Gov. Mike Parson avoided becoming only the third governor in 160 years to have a veto overturned by a legislature controlled by his own party on Wednesday, when the Missouri Senate refused to take up four vetoes that the House voted to override earlier in the day.
Parson, a Republican, had been working furiously behind the scenes to avoid any overrides, fearing the optics of being rebuked by a General Assembly where the GOP holds two-thirds of the seats.
In the end, his efforts to avoid any overrides were successful. But bad blood over at least one of the vetoes could spill over into the 2019 legislative session.
The most contentious veto debated on Wednesday eliminated roughly $154,000 that funded a program aimed at ensuring that critically ill patients suffering from trauma, stroke and heart attacks get to hospitals that can treat them most effectively.
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Called the Time Critical Diagnosis program, the $154,000 funds a system that designates hospitals as stroke, heart attack and trauma centers. Those designations are needed because state law requires first responders to transport acute patients to hospitals that have been certified as being able to administer the proper care, rather than simply to the closest facility.
Parson’s veto of the program’s funding sparked backlash from the state’s medical community, which feared the governor was undercutting a program credited with improving patient care.
In response to the criticism, Parson’s department of health and senior services announced that despite the veto it would continue to fund the program by shifting money into it from other portions of the budget.
House Budget Chairman Scott Fitzpatrick, R-Shell Knob, argued that plan would be unconstitutional. A state agency, he said, can’t simply reallocate money that the General Assembly designated for a specific purpose.
Despite Fitzpatrick’s warning that “there will be hell to pay” during next year’s budget if the governor moves forward with the plan to reallocate funds, hospital inspections that were canceled because of the veto were rescheduled and state employees were assigned to administer the program.
“We have three branches of government, separation of powers and an appropriations process for a reason,” Fitzpatrick said Wednesday.
The House voted to override Parson’s veto 134-13 on Wednesday.
Senate Appropriations Chairman Dan Brown, R-Rolla, said he does not share the concerns about how Parson’s administration is continuing to fund the program. He argued that the department of health and senior services has flexibility in its budget that allows it to use funds from another section to keep the program running without interruption.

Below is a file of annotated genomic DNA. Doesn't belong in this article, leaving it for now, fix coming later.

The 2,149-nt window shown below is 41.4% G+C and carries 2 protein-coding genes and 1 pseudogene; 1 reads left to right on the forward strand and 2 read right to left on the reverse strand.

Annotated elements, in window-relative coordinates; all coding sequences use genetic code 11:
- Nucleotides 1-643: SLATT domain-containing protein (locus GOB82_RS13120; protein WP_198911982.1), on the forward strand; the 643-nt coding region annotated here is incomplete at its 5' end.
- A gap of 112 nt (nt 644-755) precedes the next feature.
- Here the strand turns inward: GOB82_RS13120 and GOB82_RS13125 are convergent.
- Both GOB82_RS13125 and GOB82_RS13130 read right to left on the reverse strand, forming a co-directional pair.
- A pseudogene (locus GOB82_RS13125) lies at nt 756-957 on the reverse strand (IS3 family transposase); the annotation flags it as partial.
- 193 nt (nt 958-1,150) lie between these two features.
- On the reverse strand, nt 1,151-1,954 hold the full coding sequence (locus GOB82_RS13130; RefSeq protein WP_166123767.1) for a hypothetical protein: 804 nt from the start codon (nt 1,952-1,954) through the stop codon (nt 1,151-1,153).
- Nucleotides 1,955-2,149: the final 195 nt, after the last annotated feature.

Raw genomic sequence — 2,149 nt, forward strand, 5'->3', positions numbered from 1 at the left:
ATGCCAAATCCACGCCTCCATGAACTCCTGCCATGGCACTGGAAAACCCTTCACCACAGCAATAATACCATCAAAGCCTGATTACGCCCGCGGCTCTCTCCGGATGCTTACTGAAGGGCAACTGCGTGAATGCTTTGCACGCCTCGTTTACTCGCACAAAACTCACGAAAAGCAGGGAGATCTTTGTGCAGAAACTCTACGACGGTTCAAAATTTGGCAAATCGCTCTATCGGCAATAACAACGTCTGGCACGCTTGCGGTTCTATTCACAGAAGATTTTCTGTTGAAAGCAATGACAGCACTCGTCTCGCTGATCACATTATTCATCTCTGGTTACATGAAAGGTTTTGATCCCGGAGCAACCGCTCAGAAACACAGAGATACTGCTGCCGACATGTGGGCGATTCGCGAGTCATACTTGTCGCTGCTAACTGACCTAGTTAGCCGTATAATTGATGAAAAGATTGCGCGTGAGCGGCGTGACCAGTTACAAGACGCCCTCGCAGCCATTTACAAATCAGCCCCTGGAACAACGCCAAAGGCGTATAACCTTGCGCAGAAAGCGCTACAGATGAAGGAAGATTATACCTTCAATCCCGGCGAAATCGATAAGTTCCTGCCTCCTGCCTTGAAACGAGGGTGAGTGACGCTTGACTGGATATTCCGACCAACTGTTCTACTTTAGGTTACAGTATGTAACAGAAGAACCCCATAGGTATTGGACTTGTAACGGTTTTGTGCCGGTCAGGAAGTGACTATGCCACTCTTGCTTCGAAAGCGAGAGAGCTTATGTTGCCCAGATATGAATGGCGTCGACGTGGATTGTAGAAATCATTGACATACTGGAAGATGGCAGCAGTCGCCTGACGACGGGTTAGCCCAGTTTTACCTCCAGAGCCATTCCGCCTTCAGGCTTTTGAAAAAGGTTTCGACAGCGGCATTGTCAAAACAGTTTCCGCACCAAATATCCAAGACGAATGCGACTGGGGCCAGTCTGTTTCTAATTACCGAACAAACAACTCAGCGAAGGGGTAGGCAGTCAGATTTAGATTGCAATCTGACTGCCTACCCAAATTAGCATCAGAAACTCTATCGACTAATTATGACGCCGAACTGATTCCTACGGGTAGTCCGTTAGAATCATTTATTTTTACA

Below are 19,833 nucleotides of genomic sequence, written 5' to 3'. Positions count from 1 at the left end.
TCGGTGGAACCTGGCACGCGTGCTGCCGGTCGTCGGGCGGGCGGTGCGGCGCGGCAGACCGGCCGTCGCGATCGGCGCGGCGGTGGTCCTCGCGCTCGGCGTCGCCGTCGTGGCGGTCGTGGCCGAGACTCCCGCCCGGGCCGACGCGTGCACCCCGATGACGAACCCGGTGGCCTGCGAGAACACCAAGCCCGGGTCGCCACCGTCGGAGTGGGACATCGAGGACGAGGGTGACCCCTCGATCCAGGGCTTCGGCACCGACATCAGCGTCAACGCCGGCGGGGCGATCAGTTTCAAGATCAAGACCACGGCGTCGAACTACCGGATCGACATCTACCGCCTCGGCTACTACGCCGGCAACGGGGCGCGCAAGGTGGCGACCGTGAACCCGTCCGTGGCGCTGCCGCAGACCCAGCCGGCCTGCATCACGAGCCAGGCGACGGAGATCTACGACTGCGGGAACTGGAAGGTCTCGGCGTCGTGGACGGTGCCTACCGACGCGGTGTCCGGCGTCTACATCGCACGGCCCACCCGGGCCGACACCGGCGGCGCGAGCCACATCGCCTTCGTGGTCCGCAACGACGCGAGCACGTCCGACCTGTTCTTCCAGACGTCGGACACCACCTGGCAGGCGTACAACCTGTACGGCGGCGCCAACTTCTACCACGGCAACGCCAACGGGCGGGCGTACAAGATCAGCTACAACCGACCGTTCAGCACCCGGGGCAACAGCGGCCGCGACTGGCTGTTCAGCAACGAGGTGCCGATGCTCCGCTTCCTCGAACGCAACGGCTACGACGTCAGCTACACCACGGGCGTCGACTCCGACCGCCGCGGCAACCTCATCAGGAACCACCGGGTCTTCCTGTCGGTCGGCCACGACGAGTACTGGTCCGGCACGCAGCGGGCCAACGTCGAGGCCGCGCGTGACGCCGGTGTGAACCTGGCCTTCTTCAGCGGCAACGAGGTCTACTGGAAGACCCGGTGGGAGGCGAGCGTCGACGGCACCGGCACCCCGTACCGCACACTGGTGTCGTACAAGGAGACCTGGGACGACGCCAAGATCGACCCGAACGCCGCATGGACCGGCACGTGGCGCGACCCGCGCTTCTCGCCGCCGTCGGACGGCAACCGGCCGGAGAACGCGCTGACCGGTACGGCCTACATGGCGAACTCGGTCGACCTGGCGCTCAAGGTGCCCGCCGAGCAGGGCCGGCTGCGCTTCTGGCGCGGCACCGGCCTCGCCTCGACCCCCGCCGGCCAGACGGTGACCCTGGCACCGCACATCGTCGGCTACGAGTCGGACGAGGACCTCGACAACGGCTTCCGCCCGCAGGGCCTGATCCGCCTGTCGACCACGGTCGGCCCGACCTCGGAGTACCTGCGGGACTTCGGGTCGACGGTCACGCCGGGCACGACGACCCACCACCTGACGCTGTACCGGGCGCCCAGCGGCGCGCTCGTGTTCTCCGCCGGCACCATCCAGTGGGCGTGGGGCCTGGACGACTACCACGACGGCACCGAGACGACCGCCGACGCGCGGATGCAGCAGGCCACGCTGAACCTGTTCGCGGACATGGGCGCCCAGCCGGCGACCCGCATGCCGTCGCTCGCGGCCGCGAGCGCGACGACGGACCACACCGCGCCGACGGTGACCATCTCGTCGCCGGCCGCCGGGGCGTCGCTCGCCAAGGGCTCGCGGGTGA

Brown declined Wednesday to bring up any of the governor’s budget vetoes for a vote in the Senate, saying that instead the vetoed funding would be addressed when lawmakers craft a supplemental budget beginning in January.
Sen. Jill Schupp, D-St. Louis County, questioned why it was wise to wait until January to put the money back in these programs instead of doing so immediately by voting to override Parson’s vetoes.
“I’m not sure I understand,” Schupp said. “What are we waiting for, and what will be different in January?”
Other vetoes that the House voted to override on Wednesday but were not taken up by the Senate:
▪ $487,000 for juvenile advocacy units in Kansas City and St. Louis.
▪ $100,000 to fund two employees in the Office of Child Advocate, which investigates and acts on complaints regarding agencies responsible for enforcing child welfare laws.
▪ $45,000 in funding for the Missouri Commission for the Deaf and Hard of Hearing.
The House also debated overriding Parson’s veto of $50,000 that was targeted to pay for emergency rescue tourniquets for law enforcement agencies across the state. Ultimately the override fell short of the required two-thirds majority, 104-44.
There were no veto overrides in Missouri from 1856 through 1975. Since 1976 there have been 103, with all but two taking place since Republicans began their current run in control of both legislative chambers in 2003.
The last time a party that controlled the legislature voted to override the veto of a governor of the same party was in 1999, when Democrat Mel Carnahan saw a Democratic-controlled General Assembly override his veto of a bill banning a certain type of late-term abortion procedure.